Studying microevolution in clinical isolates of Neisseria lactamica
The genus Neisseria are of great biological and clinical importance in infection, worldwide. Many of these species exist as harmless members of the commensal flora. One such species, Neisseria lactamica is the most genetically similar to the pathogen, Neisseria meningitidis. We undertook controlled intranasal infection of 10 human volunteers with N.lactamica strain Y92-1009. The isolates were cultured from the throat swabs from 6 positive individuals at multiple sampling times over 4 weeks. The clinical isolates were genome sequenced and comparative genomics were applied to determine genome variation over time. Sixty genomes were analysed with reference to the day zero inoculum strain and a variety of highly sensitive bioinformatics analysis tools to map any occurring recombination events and SNPs over a 52 day period. Bioinformatics tools used include Breseq, the BWA-Samtools pipeline, gubbins, clonal origin, RDP4 beta and ClonalframeML amongst others. The results demonstrate consistent variation and recombination which may direct our groups scientific enquiries in the future and develop a greater understanding of the relationship dynamics of these two neisserial species.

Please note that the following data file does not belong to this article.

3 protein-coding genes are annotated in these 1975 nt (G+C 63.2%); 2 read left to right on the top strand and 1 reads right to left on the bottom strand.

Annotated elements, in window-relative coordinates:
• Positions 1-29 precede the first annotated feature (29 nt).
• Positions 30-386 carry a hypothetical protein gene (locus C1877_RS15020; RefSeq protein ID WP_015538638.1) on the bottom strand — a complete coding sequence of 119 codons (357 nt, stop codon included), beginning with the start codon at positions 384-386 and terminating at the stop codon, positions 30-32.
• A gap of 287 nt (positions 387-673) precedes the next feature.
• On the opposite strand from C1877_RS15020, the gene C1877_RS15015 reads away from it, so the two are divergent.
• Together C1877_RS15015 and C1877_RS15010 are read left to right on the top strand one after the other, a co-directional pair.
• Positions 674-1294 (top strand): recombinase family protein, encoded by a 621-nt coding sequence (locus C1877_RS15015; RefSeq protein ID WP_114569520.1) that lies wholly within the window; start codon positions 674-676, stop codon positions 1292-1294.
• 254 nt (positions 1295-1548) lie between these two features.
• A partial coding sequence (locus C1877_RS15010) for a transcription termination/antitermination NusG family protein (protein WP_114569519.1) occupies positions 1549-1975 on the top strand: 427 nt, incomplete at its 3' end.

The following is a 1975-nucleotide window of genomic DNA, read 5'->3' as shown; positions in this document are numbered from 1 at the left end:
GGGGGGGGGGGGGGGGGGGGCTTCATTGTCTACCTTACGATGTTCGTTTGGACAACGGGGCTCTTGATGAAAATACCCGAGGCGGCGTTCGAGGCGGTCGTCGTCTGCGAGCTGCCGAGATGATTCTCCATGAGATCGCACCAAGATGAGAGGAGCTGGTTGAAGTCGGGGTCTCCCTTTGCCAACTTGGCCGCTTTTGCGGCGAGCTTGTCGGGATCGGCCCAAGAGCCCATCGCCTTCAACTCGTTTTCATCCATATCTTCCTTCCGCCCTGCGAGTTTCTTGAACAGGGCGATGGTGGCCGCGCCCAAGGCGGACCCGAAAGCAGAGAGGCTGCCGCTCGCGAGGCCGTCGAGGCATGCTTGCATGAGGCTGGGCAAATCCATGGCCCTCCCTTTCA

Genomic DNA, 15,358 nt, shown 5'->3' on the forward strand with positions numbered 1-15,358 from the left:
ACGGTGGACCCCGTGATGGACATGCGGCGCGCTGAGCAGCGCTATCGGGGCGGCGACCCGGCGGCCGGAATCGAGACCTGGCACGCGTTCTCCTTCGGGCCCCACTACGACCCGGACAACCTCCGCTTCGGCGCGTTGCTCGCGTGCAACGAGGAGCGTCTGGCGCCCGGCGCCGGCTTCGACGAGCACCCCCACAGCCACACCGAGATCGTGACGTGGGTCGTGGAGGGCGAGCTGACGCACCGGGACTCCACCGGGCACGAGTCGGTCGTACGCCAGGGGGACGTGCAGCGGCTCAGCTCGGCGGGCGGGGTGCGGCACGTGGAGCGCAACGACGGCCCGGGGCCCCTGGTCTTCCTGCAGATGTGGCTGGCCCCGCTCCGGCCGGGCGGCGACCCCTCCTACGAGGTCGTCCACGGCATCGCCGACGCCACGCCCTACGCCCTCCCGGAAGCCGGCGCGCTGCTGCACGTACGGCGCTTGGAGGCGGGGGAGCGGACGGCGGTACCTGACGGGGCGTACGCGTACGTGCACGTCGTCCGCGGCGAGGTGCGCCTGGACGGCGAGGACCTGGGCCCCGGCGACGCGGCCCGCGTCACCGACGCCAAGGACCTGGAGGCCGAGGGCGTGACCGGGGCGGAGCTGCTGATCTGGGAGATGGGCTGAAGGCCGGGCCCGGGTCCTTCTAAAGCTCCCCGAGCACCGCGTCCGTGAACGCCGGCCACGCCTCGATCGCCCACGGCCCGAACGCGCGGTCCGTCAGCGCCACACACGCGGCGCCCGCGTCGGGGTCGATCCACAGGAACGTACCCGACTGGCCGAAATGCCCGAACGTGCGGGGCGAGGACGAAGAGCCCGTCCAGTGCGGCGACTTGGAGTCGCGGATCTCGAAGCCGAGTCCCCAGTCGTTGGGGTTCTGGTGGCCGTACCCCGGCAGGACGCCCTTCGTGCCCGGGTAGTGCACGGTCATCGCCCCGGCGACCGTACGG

Algorithms and computational methods: Maximum Likelihood
Programming languages and libraries: R